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|US20070062813 *||Sep 20, 2006||Mar 22, 2007||Erik Gentalen||Electrophoresis standards, methods and kits|
|US20100126286 *||Oct 9, 2009||May 27, 2010||Brian Austin Self||Open platform automated sample processing system|
|US20100129789 *||Oct 9, 2009||May 27, 2010||Brian Austin Self||Automated assay and system|
|U.S. Classification||700/266, 422/62, 700/273, 702/19, 422/63|
|International Classification||G01N35/04, B65D41/04, B01L3/14, G01N35/02, G05B21/00, G01N21/00|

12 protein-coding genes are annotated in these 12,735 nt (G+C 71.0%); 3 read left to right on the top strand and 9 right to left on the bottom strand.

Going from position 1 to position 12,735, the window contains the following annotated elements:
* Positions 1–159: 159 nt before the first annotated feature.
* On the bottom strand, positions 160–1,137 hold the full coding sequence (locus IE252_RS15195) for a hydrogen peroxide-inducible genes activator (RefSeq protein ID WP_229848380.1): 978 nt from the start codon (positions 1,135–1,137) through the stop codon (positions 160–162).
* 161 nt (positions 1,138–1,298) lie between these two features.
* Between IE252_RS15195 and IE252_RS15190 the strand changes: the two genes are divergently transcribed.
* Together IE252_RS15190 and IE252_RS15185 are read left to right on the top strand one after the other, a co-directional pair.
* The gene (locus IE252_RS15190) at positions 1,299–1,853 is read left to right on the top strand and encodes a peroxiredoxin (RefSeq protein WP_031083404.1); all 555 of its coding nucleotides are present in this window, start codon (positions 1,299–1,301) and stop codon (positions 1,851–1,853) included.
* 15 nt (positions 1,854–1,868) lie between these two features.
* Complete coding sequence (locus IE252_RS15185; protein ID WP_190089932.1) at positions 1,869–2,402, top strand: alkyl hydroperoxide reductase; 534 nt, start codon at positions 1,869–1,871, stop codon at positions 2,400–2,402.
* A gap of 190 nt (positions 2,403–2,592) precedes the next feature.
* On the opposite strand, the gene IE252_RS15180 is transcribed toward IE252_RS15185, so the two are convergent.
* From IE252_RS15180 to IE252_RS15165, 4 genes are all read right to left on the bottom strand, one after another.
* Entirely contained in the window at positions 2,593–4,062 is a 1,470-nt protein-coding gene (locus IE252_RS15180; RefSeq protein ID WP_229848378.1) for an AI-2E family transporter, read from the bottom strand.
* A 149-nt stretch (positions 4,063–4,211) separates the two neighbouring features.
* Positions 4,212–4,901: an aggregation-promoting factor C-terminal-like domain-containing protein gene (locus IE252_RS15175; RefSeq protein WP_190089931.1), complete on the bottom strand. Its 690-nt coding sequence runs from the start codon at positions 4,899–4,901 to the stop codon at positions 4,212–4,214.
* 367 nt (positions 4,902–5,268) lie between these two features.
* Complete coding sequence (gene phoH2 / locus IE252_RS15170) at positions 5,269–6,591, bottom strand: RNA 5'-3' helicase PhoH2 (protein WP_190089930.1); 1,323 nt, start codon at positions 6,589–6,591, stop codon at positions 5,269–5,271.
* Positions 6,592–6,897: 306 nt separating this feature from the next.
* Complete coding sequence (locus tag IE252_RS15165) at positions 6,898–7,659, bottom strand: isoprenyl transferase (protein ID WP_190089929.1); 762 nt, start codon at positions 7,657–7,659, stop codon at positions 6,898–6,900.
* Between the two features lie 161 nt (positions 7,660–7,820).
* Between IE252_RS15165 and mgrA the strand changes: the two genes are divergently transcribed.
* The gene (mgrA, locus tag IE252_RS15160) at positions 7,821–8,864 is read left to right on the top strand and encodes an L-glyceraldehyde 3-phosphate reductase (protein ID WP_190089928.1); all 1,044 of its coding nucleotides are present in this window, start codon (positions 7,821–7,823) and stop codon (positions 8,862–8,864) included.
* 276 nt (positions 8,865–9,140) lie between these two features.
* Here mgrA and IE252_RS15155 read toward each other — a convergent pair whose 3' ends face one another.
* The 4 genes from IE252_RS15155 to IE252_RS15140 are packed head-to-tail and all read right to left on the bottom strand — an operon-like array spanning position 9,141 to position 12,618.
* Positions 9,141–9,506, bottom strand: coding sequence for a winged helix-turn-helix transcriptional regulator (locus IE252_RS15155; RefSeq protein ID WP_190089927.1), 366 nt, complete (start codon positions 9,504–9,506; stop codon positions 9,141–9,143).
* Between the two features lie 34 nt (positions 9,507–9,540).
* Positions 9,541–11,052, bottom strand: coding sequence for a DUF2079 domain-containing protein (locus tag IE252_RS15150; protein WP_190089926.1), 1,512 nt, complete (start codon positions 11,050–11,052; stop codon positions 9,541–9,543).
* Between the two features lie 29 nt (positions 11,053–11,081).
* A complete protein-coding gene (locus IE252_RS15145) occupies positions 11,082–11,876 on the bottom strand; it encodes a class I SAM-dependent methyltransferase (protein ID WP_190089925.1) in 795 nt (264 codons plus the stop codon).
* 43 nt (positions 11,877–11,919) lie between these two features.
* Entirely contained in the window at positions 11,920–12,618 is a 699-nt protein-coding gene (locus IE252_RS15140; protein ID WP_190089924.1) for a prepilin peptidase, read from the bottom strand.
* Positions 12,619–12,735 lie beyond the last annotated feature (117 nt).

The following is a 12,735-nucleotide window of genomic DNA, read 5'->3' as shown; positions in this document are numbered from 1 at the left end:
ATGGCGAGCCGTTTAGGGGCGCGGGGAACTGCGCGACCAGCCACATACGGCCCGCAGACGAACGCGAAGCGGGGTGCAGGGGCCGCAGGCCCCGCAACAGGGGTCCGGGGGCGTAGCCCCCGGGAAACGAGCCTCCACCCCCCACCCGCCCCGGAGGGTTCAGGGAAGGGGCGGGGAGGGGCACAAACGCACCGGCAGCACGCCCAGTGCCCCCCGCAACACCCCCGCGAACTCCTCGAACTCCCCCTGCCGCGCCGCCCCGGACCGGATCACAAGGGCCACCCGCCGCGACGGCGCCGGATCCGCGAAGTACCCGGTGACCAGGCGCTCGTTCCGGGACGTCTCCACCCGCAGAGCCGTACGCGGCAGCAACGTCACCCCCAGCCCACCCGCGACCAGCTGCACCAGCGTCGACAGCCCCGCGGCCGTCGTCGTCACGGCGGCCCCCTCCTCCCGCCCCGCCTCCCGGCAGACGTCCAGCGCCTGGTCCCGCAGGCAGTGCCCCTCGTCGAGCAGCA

|Cooperative Classification||B01L3/50825, G01N2035/041|
|May 3, 2007||AS||Assignment|
Owner name: QIAGEN NORTH AMERICAN HOLDINGS, INC, MARYLAND
Free format text: ASSIGNMENT OF ASSIGNORS INTEREST;ASSIGNOR:GENTRA SYSTEMS INC.;REEL/FRAME:019241/0713
Effective date: 20060524
|Aug 26, 2011||FPAY||Fee payment|
Year of fee payment: 4
|Oct 16, 2015||REMI||Maintenance fee reminder mailed|
|Mar 4, 2016||LAPS||Lapse for failure to pay maintenance fees|
|Apr 26, 2016||FP||Expired due to failure to pay maintenance fee|
Effective date: 20160304